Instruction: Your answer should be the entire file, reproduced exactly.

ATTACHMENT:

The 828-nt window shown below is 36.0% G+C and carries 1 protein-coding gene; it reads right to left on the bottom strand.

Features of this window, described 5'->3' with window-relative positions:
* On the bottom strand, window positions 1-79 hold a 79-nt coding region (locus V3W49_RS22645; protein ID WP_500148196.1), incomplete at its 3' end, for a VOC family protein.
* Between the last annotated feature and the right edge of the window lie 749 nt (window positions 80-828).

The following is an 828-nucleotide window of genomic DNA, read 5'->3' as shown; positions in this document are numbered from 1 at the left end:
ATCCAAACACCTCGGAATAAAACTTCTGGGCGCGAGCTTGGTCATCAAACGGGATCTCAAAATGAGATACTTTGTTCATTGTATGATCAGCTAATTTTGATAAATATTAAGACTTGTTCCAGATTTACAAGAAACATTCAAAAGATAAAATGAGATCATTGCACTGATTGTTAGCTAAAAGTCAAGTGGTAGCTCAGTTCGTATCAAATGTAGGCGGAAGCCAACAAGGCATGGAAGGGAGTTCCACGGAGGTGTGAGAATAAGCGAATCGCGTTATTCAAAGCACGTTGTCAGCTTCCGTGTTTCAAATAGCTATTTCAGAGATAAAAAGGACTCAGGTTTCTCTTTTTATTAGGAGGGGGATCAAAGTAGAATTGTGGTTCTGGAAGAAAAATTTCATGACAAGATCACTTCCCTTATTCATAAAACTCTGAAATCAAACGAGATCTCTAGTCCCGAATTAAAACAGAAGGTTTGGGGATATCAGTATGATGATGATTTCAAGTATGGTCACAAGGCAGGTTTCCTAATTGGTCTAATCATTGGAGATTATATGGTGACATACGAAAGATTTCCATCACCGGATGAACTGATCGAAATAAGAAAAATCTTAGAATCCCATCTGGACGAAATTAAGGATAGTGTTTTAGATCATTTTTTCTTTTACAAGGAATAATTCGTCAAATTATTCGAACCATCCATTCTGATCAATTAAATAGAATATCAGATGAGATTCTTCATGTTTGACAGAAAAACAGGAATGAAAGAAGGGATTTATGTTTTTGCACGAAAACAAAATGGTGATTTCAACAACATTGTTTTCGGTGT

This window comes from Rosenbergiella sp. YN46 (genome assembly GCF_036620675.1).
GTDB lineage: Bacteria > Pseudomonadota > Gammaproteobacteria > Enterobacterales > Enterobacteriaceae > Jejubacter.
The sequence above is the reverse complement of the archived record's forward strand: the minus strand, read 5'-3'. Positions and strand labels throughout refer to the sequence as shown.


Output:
The 828-nt window shown below is 36.0% G+C and carries 1 protein-coding gene; it reads right to left on the bottom strand.

Features of this window, described 5'->3' with window-relative positions:
* On the bottom strand, window positions 1-79 hold a 79-nt coding region (locus V3W49_RS22645; protein ID WP_500148196.1), incomplete at its 3' end, for a VOC family protein.
* Between the last annotated feature and the right edge of the window lie 749 nt (window positions 80-828).

The following is an 828-nucleotide window of genomic DNA, read 5'->3' as shown; positions in this document are numbered from 1 at the left end:
ATCCAAACACCTCGGAATAAAACTTCTGGGCGCGAGCTTGGTCATCAAACGGGATCTCAAAATGAGATACTTTGTTCATTGTATGATCAGCTAATTTTGATAAATATTAAGACTTGTTCCAGATTTACAAGAAACATTCAAAAGATAAAATGAGATCATTGCACTGATTGTTAGCTAAAAGTCAAGTGGTAGCTCAGTTCGTATCAAATGTAGGCGGAAGCCAACAAGGCATGGAAGGGAGTTCCACGGAGGTGTGAGAATAAGCGAATCGCGTTATTCAAAGCACGTTGTCAGCTTCCGTGTTTCAAATAGCTATTTCAGAGATAAAAAGGACTCAGGTTTCTCTTTTTATTAGGAGGGGGATCAAAGTAGAATTGTGGTTCTGGAAGAAAAATTTCATGACAAGATCACTTCCCTTATTCATAAAACTCTGAAATCAAACGAGATCTCTAGTCCCGAATTAAAACAGAAGGTTTGGGGATATCAGTATGATGATGATTTCAAGTATGGTCACAAGGCAGGTTTCCTAATTGGTCTAATCATTGGAGATTATATGGTGACATACGAAAGATTTCCATCACCGGATGAACTGATCGAAATAAGAAAAATCTTAGAATCCCATCTGGACGAAATTAAGGATAGTGTTTTAGATCATTTTTTCTTTTACAAGGAATAATTCGTCAAATTATTCGAACCATCCATTCTGATCAATTAAATAGAATATCAGATGAGATTCTTCATGTTTGACAGAAAAACAGGAATGAAAGAAGGGATTTATGTTTTTGCACGAAAACAAAATGGTGATTTCAACAACATTGTTTTCGGTGT

This window comes from Rosenbergiella sp. YN46 (genome assembly GCF_036620675.1).
GTDB lineage: Bacteria > Pseudomonadota > Gammaproteobacteria > Enterobacterales > Enterobacteriaceae > Jejubacter.
The sequence above is the reverse complement of the archived record's forward strand: the minus strand, read 5'-3'. Positions and strand labels throughout refer to the sequence as shown.